Thursday, August 26, 2010

CSA 15 and Nancy


This week brought two new items that we haven't received before in our box- broccoli and red peppers! We like both vegetables, so this is a good thing. Everything else is normal, oranges (including some that we traded our arugula this week for), grapefruit, limes, tomatoes, green beans, lettuce and sprouts.

We should have traded the sprouts... actually we should have traded last week's sprouts too. Blake enjoys sprouts... but not radish sprouts. The problem is, you can't tell by looking at them, you have to taste them. We don't want to taste the sprouts if we end up trading them, but we don't want to get rid of the sprouts that he likes either by thinking they are the bad kind lol. So... our worms get fed. :-)

In addition to the box, our garden is still doing well (its just not as photogenic as it used to be... so I don't currently have pictures of it), and I have to figure out how to use a bunch of tomatoes, some more peppers (lots of spicy ones, and some sweet) and lots of eggplant! Our eggplant was so slow, and keeping up with our demands... but now we have 9 growing!!! Ack! It looks like they will be ready all around the same time too. We are thinking we will need to make some dishes just to freeze/ jar them and use them later. So I'm looking into it.


In other news, I attended Blake's grandfather's wife's memorial this weekend. His grandmother passed away early on in our dating (7-8 years ago) . Shortly after that he married this sweet lady, Nancy, who recently passed away. She was precious to all of us. More than that, her memorial impacted everyone who attended it. She was one of those extraordinary people who is ALWAYS nice, loving and thoughtful to those around her. In all the time I knew her, I never saw her mad, or frustrated or even grumpy!

I left feeling like I want to leave that kind of a legacy behind me, I want to be the kind of person who everyone remembers as always nice. I'm so far from there right now... but its a goal, and I know others left feeling the same desire to be more like her.

There were other things about her memorial that touched me too, like the fact that she requested that she not have any flowers on her grave, but have other people come to know Jesus instead. She had an alter call at her memorial, and some people accepted Christ at it too! She was still making an impact on people's lives, even after she left!

My last memories of her are super precious to me. Previous to her, I was never really around a dying person. I had relatives die... but the last time I saw them, they were still more or less normal, talking, etc. When Blake and I got there, she was still conscious, but her eyes were mostly closed, and she couldn't talk anymore. I felt really awkward around her, and I didn't know what to say or do. My mother in law was really good with her, still talking to her, while also giving Blake's grandfather support and reassurance etc. But then Lori was thinking out loud that she wished she could sing better, because Nancy loved singing, and listening to worship, and knew that it would be something she enjoyed. (Apparently hearing is the last thing to go). She remembered that I like to sing, and asked if I would feel comfortable doing it. I was happy to have the chance to do something more than stand around awkwardly.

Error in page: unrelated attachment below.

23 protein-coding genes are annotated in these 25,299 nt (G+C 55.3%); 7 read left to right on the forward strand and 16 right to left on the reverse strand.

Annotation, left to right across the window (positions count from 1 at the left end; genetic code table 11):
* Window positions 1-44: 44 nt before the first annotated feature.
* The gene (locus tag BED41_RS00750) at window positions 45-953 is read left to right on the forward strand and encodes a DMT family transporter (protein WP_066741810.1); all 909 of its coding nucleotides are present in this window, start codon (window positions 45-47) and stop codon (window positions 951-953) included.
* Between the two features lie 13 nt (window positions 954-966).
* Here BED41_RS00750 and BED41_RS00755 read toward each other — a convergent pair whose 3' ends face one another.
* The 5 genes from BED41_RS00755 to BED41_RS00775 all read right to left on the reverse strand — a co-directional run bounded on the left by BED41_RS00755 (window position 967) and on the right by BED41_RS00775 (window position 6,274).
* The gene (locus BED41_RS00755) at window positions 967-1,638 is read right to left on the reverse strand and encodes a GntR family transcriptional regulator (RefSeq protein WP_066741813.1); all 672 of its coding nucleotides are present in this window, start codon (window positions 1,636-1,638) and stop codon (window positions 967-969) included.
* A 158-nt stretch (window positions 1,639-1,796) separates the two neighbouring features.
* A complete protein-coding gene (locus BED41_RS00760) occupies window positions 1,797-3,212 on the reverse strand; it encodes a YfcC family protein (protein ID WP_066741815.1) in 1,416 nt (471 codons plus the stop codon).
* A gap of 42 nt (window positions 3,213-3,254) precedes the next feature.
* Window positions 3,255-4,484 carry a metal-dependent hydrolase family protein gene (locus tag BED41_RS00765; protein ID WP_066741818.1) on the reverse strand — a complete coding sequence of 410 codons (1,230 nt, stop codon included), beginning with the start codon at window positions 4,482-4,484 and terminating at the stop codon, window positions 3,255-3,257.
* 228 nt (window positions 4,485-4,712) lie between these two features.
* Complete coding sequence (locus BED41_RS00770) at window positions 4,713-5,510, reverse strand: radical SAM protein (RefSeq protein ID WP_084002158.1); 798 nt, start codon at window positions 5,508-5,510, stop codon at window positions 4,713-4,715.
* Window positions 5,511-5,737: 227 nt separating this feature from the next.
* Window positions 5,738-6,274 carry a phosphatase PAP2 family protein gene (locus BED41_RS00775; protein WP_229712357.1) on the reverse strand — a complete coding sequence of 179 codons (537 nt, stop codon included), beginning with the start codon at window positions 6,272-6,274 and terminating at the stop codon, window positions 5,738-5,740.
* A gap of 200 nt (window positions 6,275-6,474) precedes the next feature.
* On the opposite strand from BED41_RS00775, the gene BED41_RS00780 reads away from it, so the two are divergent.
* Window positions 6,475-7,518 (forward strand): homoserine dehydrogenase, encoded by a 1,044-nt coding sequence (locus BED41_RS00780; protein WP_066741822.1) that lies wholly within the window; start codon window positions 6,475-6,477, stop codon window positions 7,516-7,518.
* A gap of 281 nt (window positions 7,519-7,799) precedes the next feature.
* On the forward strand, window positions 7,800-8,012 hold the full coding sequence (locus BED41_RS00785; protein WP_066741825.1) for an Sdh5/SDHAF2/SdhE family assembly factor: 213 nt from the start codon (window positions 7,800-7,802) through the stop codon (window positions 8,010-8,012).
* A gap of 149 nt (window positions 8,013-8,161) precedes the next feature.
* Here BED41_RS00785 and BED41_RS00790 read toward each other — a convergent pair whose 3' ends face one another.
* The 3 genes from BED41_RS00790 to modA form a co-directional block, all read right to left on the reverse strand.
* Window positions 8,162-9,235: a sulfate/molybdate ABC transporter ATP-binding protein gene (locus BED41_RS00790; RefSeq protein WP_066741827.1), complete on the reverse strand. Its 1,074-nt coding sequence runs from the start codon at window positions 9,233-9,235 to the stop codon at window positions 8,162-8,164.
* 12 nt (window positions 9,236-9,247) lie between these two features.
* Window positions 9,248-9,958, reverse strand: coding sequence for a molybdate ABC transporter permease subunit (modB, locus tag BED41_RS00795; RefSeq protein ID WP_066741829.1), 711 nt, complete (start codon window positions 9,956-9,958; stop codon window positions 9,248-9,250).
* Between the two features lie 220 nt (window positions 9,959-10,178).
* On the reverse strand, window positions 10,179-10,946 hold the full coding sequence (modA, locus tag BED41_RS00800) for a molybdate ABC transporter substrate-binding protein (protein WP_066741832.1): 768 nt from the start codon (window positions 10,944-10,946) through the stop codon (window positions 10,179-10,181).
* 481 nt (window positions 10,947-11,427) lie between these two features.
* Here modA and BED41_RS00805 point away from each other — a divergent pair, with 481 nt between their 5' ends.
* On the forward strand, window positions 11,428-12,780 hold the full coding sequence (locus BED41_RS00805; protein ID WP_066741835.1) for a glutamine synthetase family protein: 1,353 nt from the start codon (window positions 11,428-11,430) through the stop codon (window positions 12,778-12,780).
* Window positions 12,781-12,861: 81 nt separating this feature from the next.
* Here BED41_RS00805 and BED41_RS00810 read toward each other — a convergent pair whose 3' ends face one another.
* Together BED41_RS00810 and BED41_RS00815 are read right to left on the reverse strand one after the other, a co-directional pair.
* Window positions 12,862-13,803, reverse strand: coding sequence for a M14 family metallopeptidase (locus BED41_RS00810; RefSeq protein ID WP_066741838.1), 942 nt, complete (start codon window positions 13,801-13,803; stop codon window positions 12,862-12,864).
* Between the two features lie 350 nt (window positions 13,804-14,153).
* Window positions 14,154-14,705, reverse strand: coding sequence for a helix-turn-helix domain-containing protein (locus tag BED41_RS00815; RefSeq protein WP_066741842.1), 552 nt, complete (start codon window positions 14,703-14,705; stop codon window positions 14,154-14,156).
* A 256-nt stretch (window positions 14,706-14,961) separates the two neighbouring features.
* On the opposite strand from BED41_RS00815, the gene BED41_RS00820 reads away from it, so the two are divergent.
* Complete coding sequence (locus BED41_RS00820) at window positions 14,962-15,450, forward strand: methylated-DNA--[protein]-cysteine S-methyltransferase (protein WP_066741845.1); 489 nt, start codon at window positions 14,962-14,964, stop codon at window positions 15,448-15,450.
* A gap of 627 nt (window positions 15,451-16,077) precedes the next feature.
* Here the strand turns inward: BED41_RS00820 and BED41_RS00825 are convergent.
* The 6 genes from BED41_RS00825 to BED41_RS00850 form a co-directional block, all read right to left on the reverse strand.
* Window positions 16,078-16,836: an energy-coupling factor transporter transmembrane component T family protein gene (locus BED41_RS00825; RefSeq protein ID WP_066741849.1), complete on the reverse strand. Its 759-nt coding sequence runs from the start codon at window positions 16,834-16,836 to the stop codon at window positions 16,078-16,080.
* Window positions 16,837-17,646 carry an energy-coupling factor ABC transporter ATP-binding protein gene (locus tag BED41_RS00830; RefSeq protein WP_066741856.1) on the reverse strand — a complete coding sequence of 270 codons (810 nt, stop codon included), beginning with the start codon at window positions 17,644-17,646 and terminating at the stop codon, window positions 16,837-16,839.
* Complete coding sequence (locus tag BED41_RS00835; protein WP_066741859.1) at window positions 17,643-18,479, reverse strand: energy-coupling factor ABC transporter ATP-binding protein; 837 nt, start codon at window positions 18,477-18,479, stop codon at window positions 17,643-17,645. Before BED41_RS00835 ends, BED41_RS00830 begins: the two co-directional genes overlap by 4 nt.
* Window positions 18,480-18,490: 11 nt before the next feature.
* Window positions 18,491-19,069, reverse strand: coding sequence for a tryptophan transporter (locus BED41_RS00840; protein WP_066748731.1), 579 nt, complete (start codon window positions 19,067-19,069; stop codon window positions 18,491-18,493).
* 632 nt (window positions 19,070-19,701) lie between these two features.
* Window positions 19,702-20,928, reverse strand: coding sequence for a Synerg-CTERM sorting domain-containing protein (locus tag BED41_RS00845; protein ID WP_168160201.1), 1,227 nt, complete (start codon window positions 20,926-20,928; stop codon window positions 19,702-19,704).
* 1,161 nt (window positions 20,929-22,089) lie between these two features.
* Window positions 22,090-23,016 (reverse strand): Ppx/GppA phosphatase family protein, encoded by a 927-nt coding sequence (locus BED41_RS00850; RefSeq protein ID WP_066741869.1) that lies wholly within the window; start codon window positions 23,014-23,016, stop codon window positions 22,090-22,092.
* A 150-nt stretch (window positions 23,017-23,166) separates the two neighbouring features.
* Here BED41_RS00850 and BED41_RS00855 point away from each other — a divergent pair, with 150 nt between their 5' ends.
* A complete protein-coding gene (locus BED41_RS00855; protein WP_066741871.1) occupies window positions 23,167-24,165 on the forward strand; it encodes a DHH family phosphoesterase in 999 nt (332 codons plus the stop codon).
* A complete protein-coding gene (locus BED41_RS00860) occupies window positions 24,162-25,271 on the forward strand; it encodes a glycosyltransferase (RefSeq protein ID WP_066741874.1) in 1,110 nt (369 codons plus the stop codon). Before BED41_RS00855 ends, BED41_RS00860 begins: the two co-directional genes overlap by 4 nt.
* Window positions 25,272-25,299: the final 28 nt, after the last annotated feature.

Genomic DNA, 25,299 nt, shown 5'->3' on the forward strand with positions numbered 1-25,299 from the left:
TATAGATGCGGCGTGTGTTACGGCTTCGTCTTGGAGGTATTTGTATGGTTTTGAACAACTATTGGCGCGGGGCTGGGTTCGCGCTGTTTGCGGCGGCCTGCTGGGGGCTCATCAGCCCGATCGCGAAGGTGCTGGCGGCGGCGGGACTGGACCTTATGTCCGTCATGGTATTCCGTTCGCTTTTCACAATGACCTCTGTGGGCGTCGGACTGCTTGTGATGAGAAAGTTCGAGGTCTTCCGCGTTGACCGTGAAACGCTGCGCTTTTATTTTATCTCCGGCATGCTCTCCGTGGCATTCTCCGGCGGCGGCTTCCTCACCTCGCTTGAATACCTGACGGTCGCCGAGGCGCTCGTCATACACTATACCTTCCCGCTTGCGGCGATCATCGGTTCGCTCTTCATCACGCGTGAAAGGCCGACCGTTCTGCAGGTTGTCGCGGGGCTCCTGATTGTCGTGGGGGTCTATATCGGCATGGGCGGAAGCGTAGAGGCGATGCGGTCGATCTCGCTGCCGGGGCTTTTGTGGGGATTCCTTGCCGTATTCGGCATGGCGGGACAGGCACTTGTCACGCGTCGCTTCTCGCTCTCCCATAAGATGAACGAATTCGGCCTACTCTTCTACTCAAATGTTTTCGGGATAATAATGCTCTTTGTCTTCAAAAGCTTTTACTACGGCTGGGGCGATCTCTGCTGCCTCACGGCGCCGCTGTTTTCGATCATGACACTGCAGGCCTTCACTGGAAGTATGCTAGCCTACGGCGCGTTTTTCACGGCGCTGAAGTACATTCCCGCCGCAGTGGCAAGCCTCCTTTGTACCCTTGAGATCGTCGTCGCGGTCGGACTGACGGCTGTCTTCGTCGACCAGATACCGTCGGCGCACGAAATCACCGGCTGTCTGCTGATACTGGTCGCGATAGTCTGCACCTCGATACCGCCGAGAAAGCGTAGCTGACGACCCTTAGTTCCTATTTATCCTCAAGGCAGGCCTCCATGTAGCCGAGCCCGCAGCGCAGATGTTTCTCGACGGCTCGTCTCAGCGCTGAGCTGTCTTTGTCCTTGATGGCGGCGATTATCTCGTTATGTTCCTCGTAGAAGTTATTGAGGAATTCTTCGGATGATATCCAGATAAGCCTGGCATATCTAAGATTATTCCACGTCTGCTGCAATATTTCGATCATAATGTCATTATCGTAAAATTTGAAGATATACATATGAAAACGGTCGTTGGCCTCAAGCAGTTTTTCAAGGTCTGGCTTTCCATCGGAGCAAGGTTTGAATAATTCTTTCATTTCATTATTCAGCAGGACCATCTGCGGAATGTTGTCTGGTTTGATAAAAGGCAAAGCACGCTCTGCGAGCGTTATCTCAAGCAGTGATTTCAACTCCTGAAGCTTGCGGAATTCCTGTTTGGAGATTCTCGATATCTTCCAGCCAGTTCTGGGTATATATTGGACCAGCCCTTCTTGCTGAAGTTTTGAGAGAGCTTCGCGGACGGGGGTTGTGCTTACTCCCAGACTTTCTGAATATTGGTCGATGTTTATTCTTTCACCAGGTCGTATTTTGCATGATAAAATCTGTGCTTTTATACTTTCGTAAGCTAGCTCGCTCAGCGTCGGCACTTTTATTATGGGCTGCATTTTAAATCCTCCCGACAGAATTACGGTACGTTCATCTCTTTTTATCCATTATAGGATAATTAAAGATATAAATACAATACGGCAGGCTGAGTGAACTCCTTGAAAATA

I was really nervous at first, but I opened up a hymn book, and found some that I knew, and started singing to her. Then, which I will always remember, Nancy joined me the best she could... her mouth started moving as I sang, like she was mouthing the words with me. I was holding her hand as I sang the hymns, and her fingers moved now and then, showing me that she knew I was there. Blake's grandfather noticed after I finished a song, and confirmed what I had thought I saw, and said "She was singing with you." Adding more significance to the event was the memory I had had prior to this that she and I had talked about how I enjoyed to sing and she said that we should sing together sometime. I am so thankful that I got to do it before she went to be with the Lord.

During the service, her granddaughter (with an amazing voice) sang a worship song. Part of the way through, she started to lose it, and had to catch herself from starting to cry. This did me in. I was crying off and on during the beginning of it (the first time was when I saw Blake's grandfather start to cry), but when this happened, my last memories of Nancy combined with her family's grief really made me lose it, and I had a really hard time pulling myself back together after that.